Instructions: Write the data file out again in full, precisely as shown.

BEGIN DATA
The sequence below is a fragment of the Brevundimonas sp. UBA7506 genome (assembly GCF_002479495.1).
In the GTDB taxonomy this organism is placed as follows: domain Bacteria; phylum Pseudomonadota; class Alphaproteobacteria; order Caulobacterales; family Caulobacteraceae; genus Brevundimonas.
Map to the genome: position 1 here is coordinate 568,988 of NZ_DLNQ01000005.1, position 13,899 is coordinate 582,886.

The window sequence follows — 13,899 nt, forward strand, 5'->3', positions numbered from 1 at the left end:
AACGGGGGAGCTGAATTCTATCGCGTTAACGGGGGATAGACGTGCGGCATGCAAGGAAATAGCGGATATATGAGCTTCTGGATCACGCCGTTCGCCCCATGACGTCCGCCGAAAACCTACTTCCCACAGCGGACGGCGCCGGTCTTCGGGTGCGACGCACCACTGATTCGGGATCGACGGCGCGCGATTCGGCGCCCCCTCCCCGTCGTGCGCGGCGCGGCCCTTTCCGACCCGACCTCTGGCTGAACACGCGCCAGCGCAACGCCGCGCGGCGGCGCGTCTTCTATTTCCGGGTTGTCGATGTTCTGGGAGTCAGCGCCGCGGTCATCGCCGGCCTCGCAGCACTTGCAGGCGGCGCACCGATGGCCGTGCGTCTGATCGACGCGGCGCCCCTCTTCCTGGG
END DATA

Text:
The sequence below is a fragment of the Brevundimonas sp. UBA7506 genome (assembly GCF_002479495.1).
In the GTDB taxonomy this organism is placed as follows: domain Bacteria; phylum Pseudomonadota; class Alphaproteobacteria; order Caulobacterales; family Caulobacteraceae; genus Brevundimonas.
Map to the genome: position 1 here is coordinate 568,988 of NZ_DLNQ01000005.1, position 13,899 is coordinate 582,886.

The window sequence follows — 13,899 nt, forward strand, 5'->3', positions numbered from 1 at the left end:
AACGGGGGAGCTGAATTCTATCGCGTTAACGGGGGATAGACGTGCGGCATGCAAGGAAATAGCGGATATATGAGCTTCTGGATCACGCCGTTCGCCCCATGACGTCCGCCGAAAACCTACTTCCCACAGCGGACGGCGCCGGTCTTCGGGTGCGACGCACCACTGATTCGGGATCGACGGCGCGCGATTCGGCGCCCCCTCCCCGTCGTGCGCGGCGCGGCCCTTTCCGACCCGACCTCTGGCTGAACACGCGCCAGCGCAACGCCGCGCGGCGGCGCGTCTTCTATTTCCGGGTTGTCGATGTTCTGGGAGTCAGCGCCGCGGTCATCGCCGGCCTCGCAGCACTTGCAGGCGGCGCACCGATGGCCGTGCGTCTGATCGACGCGGCGCCCCTCTTCCTGGG